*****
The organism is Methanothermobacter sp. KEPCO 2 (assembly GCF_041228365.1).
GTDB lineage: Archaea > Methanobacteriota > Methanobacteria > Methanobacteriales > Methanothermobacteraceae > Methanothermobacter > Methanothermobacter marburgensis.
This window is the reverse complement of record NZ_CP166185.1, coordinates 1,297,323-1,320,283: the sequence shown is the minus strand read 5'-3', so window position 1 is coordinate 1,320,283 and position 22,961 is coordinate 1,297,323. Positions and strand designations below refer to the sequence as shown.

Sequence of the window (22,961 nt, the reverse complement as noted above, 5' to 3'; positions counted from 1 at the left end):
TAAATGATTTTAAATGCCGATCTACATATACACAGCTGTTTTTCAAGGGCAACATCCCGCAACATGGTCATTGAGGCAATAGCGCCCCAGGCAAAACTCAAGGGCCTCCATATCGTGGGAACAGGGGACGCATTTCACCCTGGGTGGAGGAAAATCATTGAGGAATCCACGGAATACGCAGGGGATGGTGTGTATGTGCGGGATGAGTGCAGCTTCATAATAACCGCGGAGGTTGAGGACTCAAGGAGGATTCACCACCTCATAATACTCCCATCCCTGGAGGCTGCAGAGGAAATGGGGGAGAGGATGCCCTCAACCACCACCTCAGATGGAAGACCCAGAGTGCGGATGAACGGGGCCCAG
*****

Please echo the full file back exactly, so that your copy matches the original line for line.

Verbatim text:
The organism is Methanothermobacter sp. KEPCO 2 (assembly GCF_041228365.1).
GTDB lineage: Archaea > Methanobacteriota > Methanobacteria > Methanobacteriales > Methanothermobacteraceae > Methanothermobacter > Methanothermobacter marburgensis.
This window is the reverse complement of record NZ_CP166185.1, coordinates 1,297,323-1,320,283: the sequence shown is the minus strand read 5'-3', so window position 1 is coordinate 1,320,283 and position 22,961 is coordinate 1,297,323. Positions and strand designations below refer to the sequence as shown.

Sequence of the window (22,961 nt, the reverse complement as noted above, 5' to 3'; positions counted from 1 at the left end):
TAAATGATTTTAAATGCCGATCTACATATACACAGCTGTTTTTCAAGGGCAACATCCCGCAACATGGTCATTGAGGCAATAGCGCCCCAGGCAAAACTCAAGGGCCTCCATATCGTGGGAACAGGGGACGCATTTCACCCTGGGTGGAGGAAAATCATTGAGGAATCCACGGAATACGCAGGGGATGGTGTGTATGTGCGGGATGAGTGCAGCTTCATAATAACCGCGGAGGTTGAGGACTCAAGGAGGATTCACCACCTCATAATACTCCCATCCCTGGAGGCTGCAGAGGAAATGGGGGAGAGGATGCCCTCAACCACCACCTCAGATGGAAGACCCAGAGTGCGGATGAACGGGGCCCAG